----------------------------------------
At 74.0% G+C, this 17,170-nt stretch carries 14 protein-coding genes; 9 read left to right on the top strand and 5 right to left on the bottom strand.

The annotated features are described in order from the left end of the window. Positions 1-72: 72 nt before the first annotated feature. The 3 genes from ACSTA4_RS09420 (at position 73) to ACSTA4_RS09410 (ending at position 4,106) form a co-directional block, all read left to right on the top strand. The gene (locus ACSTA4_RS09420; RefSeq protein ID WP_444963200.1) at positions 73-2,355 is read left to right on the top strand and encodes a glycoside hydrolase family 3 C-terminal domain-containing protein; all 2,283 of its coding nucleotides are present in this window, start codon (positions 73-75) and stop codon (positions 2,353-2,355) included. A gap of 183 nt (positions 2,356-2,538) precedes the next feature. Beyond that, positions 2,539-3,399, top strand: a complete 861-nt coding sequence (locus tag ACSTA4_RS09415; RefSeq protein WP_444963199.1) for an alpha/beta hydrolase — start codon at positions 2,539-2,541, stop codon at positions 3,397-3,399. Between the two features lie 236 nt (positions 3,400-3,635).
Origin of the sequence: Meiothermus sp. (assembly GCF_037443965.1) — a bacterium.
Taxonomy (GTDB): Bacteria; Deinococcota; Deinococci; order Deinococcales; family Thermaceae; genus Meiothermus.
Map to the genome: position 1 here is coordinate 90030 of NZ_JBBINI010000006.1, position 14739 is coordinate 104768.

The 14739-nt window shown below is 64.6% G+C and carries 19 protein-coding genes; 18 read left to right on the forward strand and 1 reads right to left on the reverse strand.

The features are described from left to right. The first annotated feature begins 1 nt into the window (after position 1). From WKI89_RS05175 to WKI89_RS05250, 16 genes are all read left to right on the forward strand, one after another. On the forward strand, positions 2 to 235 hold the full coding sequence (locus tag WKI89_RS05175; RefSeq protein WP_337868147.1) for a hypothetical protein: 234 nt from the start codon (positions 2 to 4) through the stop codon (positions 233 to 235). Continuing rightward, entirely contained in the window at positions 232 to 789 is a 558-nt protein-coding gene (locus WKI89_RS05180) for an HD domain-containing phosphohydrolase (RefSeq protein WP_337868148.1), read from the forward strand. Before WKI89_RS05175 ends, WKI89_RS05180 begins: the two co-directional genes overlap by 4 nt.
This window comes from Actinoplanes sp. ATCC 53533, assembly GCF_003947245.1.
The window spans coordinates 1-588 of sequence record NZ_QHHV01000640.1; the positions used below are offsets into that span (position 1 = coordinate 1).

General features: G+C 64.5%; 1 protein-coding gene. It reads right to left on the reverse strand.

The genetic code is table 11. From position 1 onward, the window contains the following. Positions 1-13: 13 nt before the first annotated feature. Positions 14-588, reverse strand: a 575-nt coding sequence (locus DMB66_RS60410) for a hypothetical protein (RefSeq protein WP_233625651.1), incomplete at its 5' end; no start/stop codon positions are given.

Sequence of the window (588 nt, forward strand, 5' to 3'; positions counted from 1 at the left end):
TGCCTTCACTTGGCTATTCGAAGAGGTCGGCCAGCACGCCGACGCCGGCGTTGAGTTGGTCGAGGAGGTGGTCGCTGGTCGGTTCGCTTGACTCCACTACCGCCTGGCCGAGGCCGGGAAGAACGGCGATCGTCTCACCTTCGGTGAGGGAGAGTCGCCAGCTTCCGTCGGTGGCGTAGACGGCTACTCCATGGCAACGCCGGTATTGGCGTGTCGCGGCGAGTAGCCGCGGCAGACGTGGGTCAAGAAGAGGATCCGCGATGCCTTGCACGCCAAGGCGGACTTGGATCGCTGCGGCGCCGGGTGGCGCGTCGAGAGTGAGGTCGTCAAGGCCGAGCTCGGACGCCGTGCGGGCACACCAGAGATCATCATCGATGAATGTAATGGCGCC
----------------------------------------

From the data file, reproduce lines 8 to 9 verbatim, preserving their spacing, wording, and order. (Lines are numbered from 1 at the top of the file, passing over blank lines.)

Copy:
This window comes from Actinoplanes sp. ATCC 53533, assembly GCF_003947245.1.
The window spans coordinates 1-588 of sequence record NZ_QHHV01000640.1; the positions used below are offsets into that span (position 1 = coordinate 1).